CarGo's big game not enough to lift Rockies

CarGo's big game not enough to lift Rockies

CarGo's big game not enough to lift Rockies

PHOENIX -- The excitement that came with having three Rockies All-Stars -- two of them starters -- cracked each time pitcher Drew Pomeranz fell behind in the count, and crumbled when he delivered fat pitches that the D-backs crushed.

After Pomeranz issued two walks to load the bases in the second inning, D-backs pitcher Wade Miley lashed a three-run double, then Paul Goldschmidt crushed a third-inning fastball for two more runs as the Rockies fell, 11-1, at Chase Field on Saturday night in front of 22,395.

"I was getting in bad counts and rushing the whole time out there, trying to settle myself down," said Pomeranz, who gave up five hits and five walks in four innings, after lasting just 4 1/3 innings last Sunday in his first start since being called up from Triple-A Colorado Springs.

During the afternoon, Major League Baseball announced that injured shortstop Troy Tulowitzki and outfielder Carlos Gonzalez -- who went 4-for-4 and hit his National League-leading 24th homer to end the team's 15-inning scoreless streak against the D-backs -- were chosen as All-Star starters, and outfielder Michael Cuddyer made it as a reserve. It marked the first time the Rockies have had two starters chosen by fans.

But after Pomeranz (0-2) spent his outing mostly behind in the count, the Rockies achieved a couple more dubious firsts. They're four games below .500, their lowest point this season. And the National League West-leading D-backs, who shut the Rockies out, 5-0, on Friday night, moved to a season-high 4 1/2 games ahead of Colorado.

Two games into a 10-game NL West road trip going into the break, the Rockies' day-to-day approach to the season is being tested. The Rockies headed into the trip shorthanded, with Tulowitzki, the cleanup hitter, out with a broken rib and center fielder Dexter Fowler, the leadoff man, nursing a right wrist injury. On Sunday, they'll try to avert a sweep -- behind veteran pitcher Roy Oswalt, who has struggled in three starts since joining the club -- against D-backs All-Star Patrick Corbin.

"All these games are very important, but at the same time we need to play better baseball," Gonzalez said. "If we don't pitch and we don't hit, it's difficult to win this way. They're doing the opposite -- they're pitching and they're hitting."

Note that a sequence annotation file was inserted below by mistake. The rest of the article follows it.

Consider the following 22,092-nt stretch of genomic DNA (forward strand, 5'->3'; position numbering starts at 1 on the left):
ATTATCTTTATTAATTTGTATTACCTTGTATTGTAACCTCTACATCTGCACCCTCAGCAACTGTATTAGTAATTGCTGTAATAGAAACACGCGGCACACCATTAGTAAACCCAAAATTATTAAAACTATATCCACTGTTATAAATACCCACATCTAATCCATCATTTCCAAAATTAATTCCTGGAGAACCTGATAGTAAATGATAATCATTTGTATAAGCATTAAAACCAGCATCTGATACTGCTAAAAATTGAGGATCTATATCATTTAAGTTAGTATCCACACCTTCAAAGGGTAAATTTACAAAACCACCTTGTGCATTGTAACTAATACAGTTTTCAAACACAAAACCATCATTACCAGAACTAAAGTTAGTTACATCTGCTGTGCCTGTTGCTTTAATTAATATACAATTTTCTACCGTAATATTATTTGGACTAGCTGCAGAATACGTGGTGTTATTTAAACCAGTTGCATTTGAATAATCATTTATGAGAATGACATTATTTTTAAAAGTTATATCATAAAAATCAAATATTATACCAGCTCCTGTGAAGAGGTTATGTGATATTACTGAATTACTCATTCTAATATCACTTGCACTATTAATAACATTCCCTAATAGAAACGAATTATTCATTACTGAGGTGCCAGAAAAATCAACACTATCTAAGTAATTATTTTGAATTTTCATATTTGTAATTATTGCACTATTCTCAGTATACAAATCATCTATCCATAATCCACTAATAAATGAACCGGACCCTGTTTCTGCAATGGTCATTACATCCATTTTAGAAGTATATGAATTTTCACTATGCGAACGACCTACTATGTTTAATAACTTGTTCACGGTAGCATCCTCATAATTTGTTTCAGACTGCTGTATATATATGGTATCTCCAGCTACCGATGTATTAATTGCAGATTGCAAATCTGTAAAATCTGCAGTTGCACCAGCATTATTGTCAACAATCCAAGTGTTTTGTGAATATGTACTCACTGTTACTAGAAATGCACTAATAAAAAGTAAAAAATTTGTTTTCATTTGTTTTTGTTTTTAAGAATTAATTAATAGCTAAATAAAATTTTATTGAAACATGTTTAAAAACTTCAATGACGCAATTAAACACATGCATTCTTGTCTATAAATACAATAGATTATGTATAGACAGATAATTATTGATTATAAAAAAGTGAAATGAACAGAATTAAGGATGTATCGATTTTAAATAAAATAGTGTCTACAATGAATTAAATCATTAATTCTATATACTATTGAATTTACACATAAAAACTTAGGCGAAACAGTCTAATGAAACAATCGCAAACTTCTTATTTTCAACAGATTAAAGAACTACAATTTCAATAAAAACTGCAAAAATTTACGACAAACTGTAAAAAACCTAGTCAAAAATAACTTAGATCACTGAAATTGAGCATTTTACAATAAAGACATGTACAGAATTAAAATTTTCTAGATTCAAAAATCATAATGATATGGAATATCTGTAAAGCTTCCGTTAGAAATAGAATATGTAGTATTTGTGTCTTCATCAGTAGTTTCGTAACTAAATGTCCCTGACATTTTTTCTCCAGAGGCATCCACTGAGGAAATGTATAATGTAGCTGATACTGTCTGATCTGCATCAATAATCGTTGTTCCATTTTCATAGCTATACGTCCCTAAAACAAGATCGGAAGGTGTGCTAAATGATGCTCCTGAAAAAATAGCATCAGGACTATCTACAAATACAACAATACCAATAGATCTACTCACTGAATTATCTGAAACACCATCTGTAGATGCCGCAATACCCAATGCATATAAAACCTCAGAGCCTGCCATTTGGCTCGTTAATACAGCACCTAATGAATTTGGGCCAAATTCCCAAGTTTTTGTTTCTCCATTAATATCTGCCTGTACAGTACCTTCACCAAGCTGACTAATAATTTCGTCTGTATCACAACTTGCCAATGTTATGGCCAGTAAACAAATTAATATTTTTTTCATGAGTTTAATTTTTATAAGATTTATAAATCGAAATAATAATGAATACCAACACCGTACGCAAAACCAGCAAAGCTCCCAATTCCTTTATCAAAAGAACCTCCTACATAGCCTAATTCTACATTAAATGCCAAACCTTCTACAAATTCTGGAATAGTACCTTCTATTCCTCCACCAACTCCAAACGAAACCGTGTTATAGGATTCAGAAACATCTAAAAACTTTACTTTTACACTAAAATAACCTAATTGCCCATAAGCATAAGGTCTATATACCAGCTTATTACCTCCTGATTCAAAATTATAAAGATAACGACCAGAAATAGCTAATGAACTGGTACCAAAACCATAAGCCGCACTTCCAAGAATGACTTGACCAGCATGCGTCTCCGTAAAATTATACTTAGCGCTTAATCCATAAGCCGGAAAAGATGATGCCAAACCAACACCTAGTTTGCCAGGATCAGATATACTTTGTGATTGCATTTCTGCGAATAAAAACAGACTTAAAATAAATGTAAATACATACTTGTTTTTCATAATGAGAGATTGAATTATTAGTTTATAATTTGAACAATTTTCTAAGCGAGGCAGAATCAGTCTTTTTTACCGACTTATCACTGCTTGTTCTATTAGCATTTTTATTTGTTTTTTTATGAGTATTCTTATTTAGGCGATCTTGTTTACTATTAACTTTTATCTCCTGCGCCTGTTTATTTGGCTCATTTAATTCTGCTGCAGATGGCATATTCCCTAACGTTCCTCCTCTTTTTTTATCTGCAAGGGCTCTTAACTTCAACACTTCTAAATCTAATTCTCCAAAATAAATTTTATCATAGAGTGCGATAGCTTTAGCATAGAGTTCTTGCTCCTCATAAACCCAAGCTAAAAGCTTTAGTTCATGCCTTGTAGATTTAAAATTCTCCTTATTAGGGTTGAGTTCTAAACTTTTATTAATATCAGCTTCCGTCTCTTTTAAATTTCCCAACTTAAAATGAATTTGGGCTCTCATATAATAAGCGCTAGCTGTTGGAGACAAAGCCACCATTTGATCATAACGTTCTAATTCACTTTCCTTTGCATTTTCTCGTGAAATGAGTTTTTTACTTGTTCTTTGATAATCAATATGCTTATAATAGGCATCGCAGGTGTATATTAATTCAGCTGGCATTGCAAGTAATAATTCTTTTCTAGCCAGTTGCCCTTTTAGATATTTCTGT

After managing just three hits in eight innings against D-backs starter Tyler Skaggs on Friday night, when Gonzalez sat because of a muscle strain in his back, the Rockies were almost as ineffective Saturday. They managed five hits and struck out five times in eight innings against Miley (5-7).

"Even if you go back to when Corbin faced us at our place, he got strike one every time," Rockies third baseman Nolan Arenado said. "Once they get ahead, that's when they start nibbling and messing with us."

With Tulowitzki hoping to begin a rehab assignment soon and Fowler also hoping to come back before the break, there could be offensive help on the way. But in two starts since his promotion, the once-ballyhooed Pomeranz hasn't pitched well enough to help even the most potent of offenses. Pomeranz was drafted fifth overall in 2010 and was the key piece the Rockies received from the Indians in the Ubaldo Jimenez trade.

In the second, the D-backs' Cody Ross doubled -- as part of a career-best 5-for-5 night -- with one out. With two out, Pomeranz had a 1-2 count on Gerardo Parra and lost him with a seven-pitch walk, then walked Didi Gregorius on five pitches. These were lefty-on-lefty matchups against the No. 7 and No. 8 hitters, sequences that Pomeranz needed.

"I feel like I've worked on a lot of things and gotten better," said Pomeranz, who was 8-1 at Colorado Springs. "I haven't been throwing like this. It's something I need to figure out, try to give us a better chance to win a game."

With the bases loaded, Miley came to the plate with a .100 average, and sliced a double to left field for a 3-0 D-backs lead.

"I was looking for something up," Miley said. "I didn't even know where it went when I swung. I just swung."

By the end of the second inning, Pomeranz had 45 pitches, 25 strikes, and seemed in severe trouble.

"You could point it to delivery, but if you don't have your emotions under control when you're pitching, you're going to not be good," Rockies pitching coach Jim Wright said.

Pomeranz walked Aaron Hill on five pitches to start the third, and threw a 1-1, belly-button-high fastball to Goldschmidt, who celebrated his All-Star selection by blasting the pitch high and into the left-field seats for his 21st homer of the year.

Pomeranz left after throwing 92 pitches in four innings.

"I've seen him pretty good, and I know that's in there," Rockies manager Walt Weiss said. "But you've got to make some progress and be more efficient."

Reliever Manuel Corpas gave up three runs, two in the seventh on Martin Prado's eighth homer of the year. Miguel Montero hit a three-run homer in the eighth against Wilton Lopez.

Thomas Harding is a reporter for Read his blog, Hardball in the Rockies, and follow him on Twitter @harding_at_mlb. This story was not subject to the approval of Major League Baseball or its clubs.